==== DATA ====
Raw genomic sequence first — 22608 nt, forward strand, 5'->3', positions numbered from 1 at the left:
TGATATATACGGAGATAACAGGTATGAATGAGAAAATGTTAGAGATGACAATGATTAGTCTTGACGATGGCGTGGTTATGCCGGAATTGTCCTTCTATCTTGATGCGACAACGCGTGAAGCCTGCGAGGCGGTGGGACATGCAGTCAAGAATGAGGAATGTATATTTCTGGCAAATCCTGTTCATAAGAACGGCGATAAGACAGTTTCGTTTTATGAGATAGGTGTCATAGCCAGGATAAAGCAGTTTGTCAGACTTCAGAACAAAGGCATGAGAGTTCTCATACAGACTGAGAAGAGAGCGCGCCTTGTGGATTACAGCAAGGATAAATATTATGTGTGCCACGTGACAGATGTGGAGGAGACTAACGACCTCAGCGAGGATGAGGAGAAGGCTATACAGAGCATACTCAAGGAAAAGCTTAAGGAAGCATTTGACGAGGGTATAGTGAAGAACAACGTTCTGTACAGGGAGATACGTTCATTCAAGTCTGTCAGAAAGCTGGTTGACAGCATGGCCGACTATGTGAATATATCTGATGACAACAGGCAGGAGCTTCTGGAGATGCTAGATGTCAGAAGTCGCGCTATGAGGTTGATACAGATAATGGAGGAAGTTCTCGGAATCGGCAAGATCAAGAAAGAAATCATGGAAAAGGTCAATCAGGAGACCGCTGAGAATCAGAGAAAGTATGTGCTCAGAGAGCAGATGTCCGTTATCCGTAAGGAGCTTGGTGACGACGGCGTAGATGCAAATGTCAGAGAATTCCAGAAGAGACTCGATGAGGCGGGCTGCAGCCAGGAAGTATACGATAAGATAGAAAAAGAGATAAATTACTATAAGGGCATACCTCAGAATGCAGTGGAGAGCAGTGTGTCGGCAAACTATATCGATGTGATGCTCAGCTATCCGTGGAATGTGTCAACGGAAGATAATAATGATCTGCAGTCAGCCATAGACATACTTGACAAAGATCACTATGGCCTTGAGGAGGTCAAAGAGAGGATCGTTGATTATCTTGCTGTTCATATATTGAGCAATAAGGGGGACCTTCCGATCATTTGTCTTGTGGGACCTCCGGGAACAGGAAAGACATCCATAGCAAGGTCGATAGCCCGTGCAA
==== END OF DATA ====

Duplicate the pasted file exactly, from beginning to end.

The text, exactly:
Raw genomic sequence first — 22608 nt, forward strand, 5'->3', positions numbered from 1 at the left:
TGATATATACGGAGATAACAGGTATGAATGAGAAAATGTTAGAGATGACAATGATTAGTCTTGACGATGGCGTGGTTATGCCGGAATTGTCCTTCTATCTTGATGCGACAACGCGTGAAGCCTGCGAGGCGGTGGGACATGCAGTCAAGAATGAGGAATGTATATTTCTGGCAAATCCTGTTCATAAGAACGGCGATAAGACAGTTTCGTTTTATGAGATAGGTGTCATAGCCAGGATAAAGCAGTTTGTCAGACTTCAGAACAAAGGCATGAGAGTTCTCATACAGACTGAGAAGAGAGCGCGCCTTGTGGATTACAGCAAGGATAAATATTATGTGTGCCACGTGACAGATGTGGAGGAGACTAACGACCTCAGCGAGGATGAGGAGAAGGCTATACAGAGCATACTCAAGGAAAAGCTTAAGGAAGCATTTGACGAGGGTATAGTGAAGAACAACGTTCTGTACAGGGAGATACGTTCATTCAAGTCTGTCAGAAAGCTGGTTGACAGCATGGCCGACTATGTGAATATATCTGATGACAACAGGCAGGAGCTTCTGGAGATGCTAGATGTCAGAAGTCGCGCTATGAGGTTGATACAGATAATGGAGGAAGTTCTCGGAATCGGCAAGATCAAGAAAGAAATCATGGAAAAGGTCAATCAGGAGACCGCTGAGAATCAGAGAAAGTATGTGCTCAGAGAGCAGATGTCCGTTATCCGTAAGGAGCTTGGTGACGACGGCGTAGATGCAAATGTCAGAGAATTCCAGAAGAGACTCGATGAGGCGGGCTGCAGCCAGGAAGTATACGATAAGATAGAAAAAGAGATAAATTACTATAAGGGCATACCTCAGAATGCAGTGGAGAGCAGTGTGTCGGCAAACTATATCGATGTGATGCTCAGCTATCCGTGGAATGTGTCAACGGAAGATAATAATGATCTGCAGTCAGCCATAGACATACTTGACAAAGATCACTATGGCCTTGAGGAGGTCAAAGAGAGGATCGTTGATTATCTTGCTGTTCATATATTGAGCAATAAGGGGGACCTTCCGATCATTTGTCTTGTGGGACCTCCGGGAACAGGAAAGACATCCATAGCAAGGTCGATAGCCCGTGCAA